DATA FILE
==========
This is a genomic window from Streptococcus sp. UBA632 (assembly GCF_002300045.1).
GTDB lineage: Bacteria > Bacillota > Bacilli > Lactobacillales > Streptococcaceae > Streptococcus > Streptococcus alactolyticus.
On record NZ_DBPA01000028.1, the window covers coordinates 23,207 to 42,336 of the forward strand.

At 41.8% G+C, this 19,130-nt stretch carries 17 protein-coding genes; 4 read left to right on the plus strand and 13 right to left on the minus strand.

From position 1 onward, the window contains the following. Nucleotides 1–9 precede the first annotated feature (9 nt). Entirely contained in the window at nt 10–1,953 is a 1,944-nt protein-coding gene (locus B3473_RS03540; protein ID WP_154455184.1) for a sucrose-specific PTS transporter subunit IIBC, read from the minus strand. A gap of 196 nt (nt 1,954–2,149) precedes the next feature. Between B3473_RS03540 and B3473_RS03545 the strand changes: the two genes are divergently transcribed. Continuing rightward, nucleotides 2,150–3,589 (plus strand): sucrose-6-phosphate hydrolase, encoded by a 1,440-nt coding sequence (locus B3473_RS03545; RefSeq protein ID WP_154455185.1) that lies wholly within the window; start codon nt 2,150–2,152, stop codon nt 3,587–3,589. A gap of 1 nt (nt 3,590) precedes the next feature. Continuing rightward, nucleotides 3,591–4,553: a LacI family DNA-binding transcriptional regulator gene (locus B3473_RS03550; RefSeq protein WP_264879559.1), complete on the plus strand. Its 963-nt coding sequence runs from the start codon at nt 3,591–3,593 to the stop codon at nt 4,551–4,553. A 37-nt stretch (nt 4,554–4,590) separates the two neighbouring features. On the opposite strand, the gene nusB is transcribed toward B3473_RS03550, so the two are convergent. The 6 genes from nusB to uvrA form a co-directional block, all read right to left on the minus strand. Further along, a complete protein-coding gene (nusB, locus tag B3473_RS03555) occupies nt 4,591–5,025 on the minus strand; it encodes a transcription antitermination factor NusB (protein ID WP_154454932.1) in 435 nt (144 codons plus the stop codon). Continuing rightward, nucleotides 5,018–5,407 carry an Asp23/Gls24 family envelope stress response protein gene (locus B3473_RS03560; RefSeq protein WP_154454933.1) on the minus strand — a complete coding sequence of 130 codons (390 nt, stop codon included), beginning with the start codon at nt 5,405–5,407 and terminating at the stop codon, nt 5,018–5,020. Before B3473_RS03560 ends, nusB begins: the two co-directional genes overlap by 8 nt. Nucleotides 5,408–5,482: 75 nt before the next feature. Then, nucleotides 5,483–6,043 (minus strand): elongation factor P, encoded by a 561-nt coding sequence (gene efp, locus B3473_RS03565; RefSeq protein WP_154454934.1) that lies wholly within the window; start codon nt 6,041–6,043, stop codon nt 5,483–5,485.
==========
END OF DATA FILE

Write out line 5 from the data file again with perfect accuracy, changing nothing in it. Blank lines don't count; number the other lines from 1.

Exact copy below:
From position 1 onward, the window contains the following. Nucleotides 1–9 precede the first annotated feature (9 nt). Entirely contained in the window at nt 10–1,953 is a 1,944-nt protein-coding gene (locus B3473_RS03540; protein ID WP_154455184.1) for a sucrose-specific PTS transporter subunit IIBC, read from the minus strand. A gap of 196 nt (nt 1,954–2,149) precedes the next feature. Between B3473_RS03540 and B3473_RS03545 the strand changes: the two genes are divergently transcribed. Continuing rightward, nucleotides 2,150–3,589 (plus strand): sucrose-6-phosphate hydrolase, encoded by a 1,440-nt coding sequence (locus B3473_RS03545; RefSeq protein ID WP_154455185.1) that lies wholly within the window; start codon nt 2,150–2,152, stop codon nt 3,587–3,589. A gap of 1 nt (nt 3,590) precedes the next feature. Continuing rightward, nucleotides 3,591–4,553: a LacI family DNA-binding transcriptional regulator gene (locus B3473_RS03550; RefSeq protein WP_264879559.1), complete on the plus strand. Its 963-nt coding sequence runs from the start codon at nt 3,591–3,593 to the stop codon at nt 4,551–4,553. A 37-nt stretch (nt 4,554–4,590) separates the two neighbouring features. On the opposite strand, the gene nusB is transcribed toward B3473_RS03550, so the two are convergent. The 6 genes from nusB to uvrA form a co-directional block, all read right to left on the minus strand. Further along, a complete protein-coding gene (nusB, locus tag B3473_RS03555) occupies nt 4,591–5,025 on the minus strand; it encodes a transcription antitermination factor NusB (protein ID WP_154454932.1) in 435 nt (144 codons plus the stop codon). Continuing rightward, nucleotides 5,018–5,407 carry an Asp23/Gls24 family envelope stress response protein gene (locus B3473_RS03560; RefSeq protein WP_154454933.1) on the minus strand — a complete coding sequence of 130 codons (390 nt, stop codon included), beginning with the start codon at nt 5,405–5,407 and terminating at the stop codon, nt 5,018–5,020. Before B3473_RS03560 ends, nusB begins: the two co-directional genes overlap by 8 nt. Nucleotides 5,408–5,482: 75 nt before the next feature. Then, nucleotides 5,483–6,043 (minus strand): elongation factor P, encoded by a 561-nt coding sequence (gene efp, locus B3473_RS03565; RefSeq protein WP_154454934.1) that lies wholly within the window; start codon nt 6,041–6,043, stop codon nt 5,483–5,485.